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Analysis of Interaction between Autoignition and Strong Pressure Wave Formation during Knock in a Supercharged SI Engine Based on High Speed Photography of the End Gas
- Akira Iijima - Nihon University ,
- Takuya Izako - Nihon University ,
- Takahiro Ishikawa - Nihon University ,
- Takahiro Yamashita - Nihon University ,
- Shuhei Takahata - Nihon University ,
- Hiroki Kudo - Nihon University ,
- Kento Shimizu - Nihon University ,
- Mitsuaki Tanabe - Nihon University ,
- Hideo Shoji - Nihon University
ISSN: 1946-3936, e-ISSN: 1946-3944
Published November 15, 2017 by Society of Automotive Engineers of Japan in Japan
Citation: Iijima, A., Izako, T., Ishikawa, T., Yamashita, T. et al., "Analysis of Interaction between Autoignition and Strong Pressure Wave Formation during Knock in a Supercharged SI Engine Based on High Speed Photography of the End Gas," SAE Int. J. Engines 10(5):2616-2623, 2017.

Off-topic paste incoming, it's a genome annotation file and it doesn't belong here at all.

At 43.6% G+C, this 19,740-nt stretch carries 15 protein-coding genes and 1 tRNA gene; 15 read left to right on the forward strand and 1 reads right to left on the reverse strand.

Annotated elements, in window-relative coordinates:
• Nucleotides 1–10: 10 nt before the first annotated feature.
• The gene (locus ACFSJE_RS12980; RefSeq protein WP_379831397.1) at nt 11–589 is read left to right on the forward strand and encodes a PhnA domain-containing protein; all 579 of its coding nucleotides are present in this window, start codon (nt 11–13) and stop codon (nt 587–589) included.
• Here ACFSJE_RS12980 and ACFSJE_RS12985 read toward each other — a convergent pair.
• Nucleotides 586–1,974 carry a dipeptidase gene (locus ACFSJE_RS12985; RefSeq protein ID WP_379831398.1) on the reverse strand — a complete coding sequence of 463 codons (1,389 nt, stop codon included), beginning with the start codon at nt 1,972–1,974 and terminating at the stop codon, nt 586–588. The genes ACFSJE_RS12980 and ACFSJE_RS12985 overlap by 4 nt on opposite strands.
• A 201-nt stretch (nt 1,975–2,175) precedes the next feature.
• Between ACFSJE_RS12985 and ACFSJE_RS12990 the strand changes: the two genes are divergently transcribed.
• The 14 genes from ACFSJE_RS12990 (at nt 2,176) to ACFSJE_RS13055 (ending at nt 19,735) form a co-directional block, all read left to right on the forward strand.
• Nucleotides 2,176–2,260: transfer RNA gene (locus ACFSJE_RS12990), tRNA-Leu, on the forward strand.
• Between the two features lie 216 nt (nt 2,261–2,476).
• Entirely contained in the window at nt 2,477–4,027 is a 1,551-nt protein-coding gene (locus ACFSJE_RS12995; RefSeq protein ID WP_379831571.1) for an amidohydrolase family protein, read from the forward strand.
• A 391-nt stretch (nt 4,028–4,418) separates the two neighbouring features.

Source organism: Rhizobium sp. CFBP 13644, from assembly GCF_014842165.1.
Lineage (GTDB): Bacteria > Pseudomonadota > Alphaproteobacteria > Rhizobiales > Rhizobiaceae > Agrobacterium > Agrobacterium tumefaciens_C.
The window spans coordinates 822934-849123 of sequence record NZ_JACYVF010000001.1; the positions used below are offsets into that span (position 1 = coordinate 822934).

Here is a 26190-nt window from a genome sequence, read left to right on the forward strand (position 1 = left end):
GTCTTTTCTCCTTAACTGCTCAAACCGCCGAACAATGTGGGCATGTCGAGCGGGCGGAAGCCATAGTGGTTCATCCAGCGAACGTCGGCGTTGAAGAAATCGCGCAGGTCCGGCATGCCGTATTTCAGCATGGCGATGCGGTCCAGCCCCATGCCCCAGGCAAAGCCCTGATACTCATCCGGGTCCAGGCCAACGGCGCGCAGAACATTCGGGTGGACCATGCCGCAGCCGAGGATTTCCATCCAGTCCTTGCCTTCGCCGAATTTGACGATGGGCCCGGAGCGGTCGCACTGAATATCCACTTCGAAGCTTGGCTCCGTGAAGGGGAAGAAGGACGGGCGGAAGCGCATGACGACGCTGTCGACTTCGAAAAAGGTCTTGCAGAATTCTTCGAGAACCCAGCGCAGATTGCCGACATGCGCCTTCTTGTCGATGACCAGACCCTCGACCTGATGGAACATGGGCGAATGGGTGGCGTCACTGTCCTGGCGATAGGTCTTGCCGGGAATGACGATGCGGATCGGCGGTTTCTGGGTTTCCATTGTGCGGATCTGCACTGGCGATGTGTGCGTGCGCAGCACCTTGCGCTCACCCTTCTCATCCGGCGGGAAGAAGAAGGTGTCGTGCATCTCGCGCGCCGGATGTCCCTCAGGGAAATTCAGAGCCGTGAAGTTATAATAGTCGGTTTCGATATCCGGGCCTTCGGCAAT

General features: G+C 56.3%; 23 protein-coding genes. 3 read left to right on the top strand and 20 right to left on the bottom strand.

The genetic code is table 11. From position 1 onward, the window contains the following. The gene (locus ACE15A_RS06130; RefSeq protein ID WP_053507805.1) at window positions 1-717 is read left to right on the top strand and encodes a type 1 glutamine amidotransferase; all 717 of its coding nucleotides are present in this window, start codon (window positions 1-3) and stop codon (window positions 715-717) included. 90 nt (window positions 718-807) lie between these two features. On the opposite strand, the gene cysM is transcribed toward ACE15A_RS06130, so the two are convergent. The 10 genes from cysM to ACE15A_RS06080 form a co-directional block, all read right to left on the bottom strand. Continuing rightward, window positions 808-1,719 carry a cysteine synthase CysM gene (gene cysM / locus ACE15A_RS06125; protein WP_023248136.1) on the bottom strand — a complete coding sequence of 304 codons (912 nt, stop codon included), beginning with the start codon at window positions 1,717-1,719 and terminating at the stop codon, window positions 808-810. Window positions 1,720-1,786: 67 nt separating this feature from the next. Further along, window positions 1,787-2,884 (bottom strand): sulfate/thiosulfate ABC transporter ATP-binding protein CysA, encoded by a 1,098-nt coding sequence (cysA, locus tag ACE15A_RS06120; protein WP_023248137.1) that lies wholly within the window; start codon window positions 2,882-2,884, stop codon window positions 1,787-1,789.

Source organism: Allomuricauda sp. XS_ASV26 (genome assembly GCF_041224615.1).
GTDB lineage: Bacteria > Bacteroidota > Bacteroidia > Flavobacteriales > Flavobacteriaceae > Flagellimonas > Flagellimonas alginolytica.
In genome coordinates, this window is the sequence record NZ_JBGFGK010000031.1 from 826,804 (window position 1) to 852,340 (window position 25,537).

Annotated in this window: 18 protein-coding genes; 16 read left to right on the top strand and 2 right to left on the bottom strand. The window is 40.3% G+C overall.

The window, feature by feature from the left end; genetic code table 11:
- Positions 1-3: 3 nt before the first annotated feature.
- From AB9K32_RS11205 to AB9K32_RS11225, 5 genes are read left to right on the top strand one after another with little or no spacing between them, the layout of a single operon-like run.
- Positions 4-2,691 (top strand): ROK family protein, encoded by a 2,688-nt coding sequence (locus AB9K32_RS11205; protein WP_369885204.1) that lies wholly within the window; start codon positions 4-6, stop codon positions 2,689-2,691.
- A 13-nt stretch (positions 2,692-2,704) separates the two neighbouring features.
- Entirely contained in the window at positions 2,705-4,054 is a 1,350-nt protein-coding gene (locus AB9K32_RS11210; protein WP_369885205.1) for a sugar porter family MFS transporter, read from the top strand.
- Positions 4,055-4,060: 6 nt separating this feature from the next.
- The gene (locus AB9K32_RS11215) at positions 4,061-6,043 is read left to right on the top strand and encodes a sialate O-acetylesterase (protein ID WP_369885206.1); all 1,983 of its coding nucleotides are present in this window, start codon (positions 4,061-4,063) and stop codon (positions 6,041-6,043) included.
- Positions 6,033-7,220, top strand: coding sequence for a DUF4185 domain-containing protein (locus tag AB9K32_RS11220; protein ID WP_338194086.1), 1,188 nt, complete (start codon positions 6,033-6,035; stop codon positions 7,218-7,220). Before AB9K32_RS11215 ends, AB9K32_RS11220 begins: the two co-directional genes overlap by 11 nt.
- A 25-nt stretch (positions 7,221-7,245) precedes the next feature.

Engine knock is the one of the main issues to be addressed in developing high-efficiency spark-ignition (SI) engines. In order to improve the thermal efficiency of SI engines, it is necessary to develop effective means of suppressing knock. For that purpose, it is necessary to clarify the mechanism generating pressure waves in the end-gas region. This study examined the mechanism producing pressure waves in the end-gas autoignition process during SI engine knock by using an optically accessible engine. Occurrence of local autoignition and its development process to the generation of pressures waves were analyzed under several levels of knock intensity. The results made the following points clear. It was observed that end-gas autoignition seemingly progressed in a manner resembling propagation due to the temperature distribution that naturally formed in the combustion chamber. Stronger knock tended to occur as the apparent propagation speed of autoignition increased. It is particularly notable that a condition was observed in which the apparent propagation speed of autoignition through the end gas clearly exceeded the speed of sound. Exceptionally strong knock occurred at that time. The measured results for the actual development of autoignition made it clear that extremely strong knock, such as what occurs under high-speed, high-load operation and also that induced by low-speed pre-ignition (LSPI) in a supercharged downsized engine under low-speed, high-load operation (Super-Knock), is presumably caused by such phenomena. In other word, extremely strong knock is caused by detonation phenomena produced in autoignition process.